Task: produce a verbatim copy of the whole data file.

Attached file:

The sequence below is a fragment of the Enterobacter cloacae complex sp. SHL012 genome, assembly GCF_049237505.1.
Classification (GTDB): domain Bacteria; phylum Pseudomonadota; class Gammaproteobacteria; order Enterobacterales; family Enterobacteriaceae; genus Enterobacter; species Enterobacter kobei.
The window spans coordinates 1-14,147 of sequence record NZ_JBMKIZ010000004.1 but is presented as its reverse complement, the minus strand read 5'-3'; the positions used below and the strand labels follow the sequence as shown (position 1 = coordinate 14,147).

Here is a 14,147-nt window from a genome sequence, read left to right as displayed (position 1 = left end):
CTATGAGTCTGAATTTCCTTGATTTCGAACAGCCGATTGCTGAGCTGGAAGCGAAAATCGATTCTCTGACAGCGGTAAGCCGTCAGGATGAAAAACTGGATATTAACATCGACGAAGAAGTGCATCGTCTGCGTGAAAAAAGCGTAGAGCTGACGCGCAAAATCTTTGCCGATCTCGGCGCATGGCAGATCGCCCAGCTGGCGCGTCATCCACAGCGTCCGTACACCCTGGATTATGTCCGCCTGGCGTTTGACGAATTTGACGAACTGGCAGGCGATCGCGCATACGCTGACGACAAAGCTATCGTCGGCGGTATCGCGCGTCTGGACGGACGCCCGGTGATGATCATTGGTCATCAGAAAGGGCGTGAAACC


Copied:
The sequence below is a fragment of the Enterobacter cloacae complex sp. SHL012 genome, assembly GCF_049237505.1.
Classification (GTDB): domain Bacteria; phylum Pseudomonadota; class Gammaproteobacteria; order Enterobacterales; family Enterobacteriaceae; genus Enterobacter; species Enterobacter kobei.
The window spans coordinates 1-14,147 of sequence record NZ_JBMKIZ010000004.1 but is presented as its reverse complement, the minus strand read 5'-3'; the positions used below and the strand labels follow the sequence as shown (position 1 = coordinate 14,147).

Here is a 14,147-nt window from a genome sequence, read left to right as displayed (position 1 = left end):
CTATGAGTCTGAATTTCCTTGATTTCGAACAGCCGATTGCTGAGCTGGAAGCGAAAATCGATTCTCTGACAGCGGTAAGCCGTCAGGATGAAAAACTGGATATTAACATCGACGAAGAAGTGCATCGTCTGCGTGAAAAAAGCGTAGAGCTGACGCGCAAAATCTTTGCCGATCTCGGCGCATGGCAGATCGCCCAGCTGGCGCGTCATCCACAGCGTCCGTACACCCTGGATTATGTCCGCCTGGCGTTTGACGAATTTGACGAACTGGCAGGCGATCGCGCATACGCTGACGACAAAGCTATCGTCGGCGGTATCGCGCGTCTGGACGGACGCCCGGTGATGATCATTGGTCATCAGAAAGGGCGTGAAACC